Availability is just what it sounds like – making sure that information can be accessed where and when needed. Availability is an aspect of the triad where security teams need to coordinate closely with IT on backup, redundancy, failover, etc. That said, it also involves everything from secure remote access to timely patches and updates to preventing acts of sabotage like denial of service or ransomware attacks.
In undertaking this part of the risk assessment, you’re using this security triad to determine threats, and then identifying exposure and assessing vulnerability to better estimate both the potential impact and probability of occurrence. Once these determinations are made, you’re ready for the next step.
AV = assigned Asset Value (quantitative/qualitative) as identified above.
EF = the Exposure Factor, a subjective assessment of the potential percentage loss to the asset if a specific threat is realized. For example, an asset may be degraded by half, giving an EF of 0.50.
From this we can calculate the Single Loss Expectancy (SLE) – the monetary value from one-time risk to an asset – by multiplying AV and EF. As an example, if the asset value is $1M, and the exposure factor from a threat is a 50% loss (0.50) then the SLE will be $500,000.
Risk definition also takes this one step further by using this SLE and multiplying it by a potential Annualized Rate of Occurrence (ARO) to come up with the Annualized Loss Expectancy (ALE). This helps us understand the potential risk over time.
When working through these figures, it’s important to recognize that potential loss and probability of occurrence are hard to define, and thus the potential for error is high. That’s why I encourage keeping it simple and overestimating when valuing assets – the goal is to broadly assess the likelihood and impact of risk so that we can better focus resources, not to get the equations themselves perfectly accurate.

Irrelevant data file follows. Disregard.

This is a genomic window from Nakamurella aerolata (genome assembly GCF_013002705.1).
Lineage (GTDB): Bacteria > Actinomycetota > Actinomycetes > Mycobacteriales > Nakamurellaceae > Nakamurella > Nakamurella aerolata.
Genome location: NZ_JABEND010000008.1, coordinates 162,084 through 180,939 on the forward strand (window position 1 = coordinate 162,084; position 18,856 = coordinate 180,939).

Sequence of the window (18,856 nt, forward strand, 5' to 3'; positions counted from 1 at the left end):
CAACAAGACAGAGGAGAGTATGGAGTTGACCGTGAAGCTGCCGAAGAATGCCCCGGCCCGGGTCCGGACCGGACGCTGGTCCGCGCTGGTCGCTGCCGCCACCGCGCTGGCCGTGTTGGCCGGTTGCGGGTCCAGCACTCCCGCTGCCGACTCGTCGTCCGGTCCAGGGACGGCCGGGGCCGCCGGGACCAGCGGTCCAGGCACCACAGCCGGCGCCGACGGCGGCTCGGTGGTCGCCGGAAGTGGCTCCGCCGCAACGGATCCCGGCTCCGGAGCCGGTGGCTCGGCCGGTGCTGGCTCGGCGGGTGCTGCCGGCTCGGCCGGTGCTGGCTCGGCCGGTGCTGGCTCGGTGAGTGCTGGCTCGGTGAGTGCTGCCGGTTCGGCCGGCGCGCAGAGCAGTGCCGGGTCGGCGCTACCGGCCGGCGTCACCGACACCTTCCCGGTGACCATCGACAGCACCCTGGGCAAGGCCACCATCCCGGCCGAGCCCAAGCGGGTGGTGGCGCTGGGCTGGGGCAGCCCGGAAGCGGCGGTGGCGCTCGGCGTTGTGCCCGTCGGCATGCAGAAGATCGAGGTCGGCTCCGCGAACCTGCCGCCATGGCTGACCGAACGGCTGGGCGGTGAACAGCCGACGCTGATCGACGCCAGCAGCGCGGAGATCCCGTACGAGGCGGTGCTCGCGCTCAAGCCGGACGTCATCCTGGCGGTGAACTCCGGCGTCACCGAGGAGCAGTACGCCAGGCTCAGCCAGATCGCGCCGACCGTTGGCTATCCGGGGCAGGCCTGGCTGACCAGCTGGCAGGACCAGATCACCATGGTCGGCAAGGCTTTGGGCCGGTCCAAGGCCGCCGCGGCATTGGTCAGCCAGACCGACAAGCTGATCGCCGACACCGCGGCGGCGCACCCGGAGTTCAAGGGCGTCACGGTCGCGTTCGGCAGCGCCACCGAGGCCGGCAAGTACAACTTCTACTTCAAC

Implement and monitor safeguards (controls)
Now that we have a better handle on the organizational risks, the final steps are more familiar territory for many security teams: implementing and monitoring the necessary and appropriate controls.
You’re likely already very familiar with these controls. They are the countermeasures – policies, procedures, plans, devices, etc. – to mitigate risk.
Controls fall into three categories: preventative (before an event), detective (during) and corrective (after). The goal is to try to stop an event before it happens, quickly react once it does, and efficiently get the organization back on its feet afterward.
Implementing and monitoring controls are where the rubber hits the road from a security standpoint. And that’s the whole point of the risk analysis, so that security professionals can best focus efforts where and how appropriate to mitigate overall organizational risk.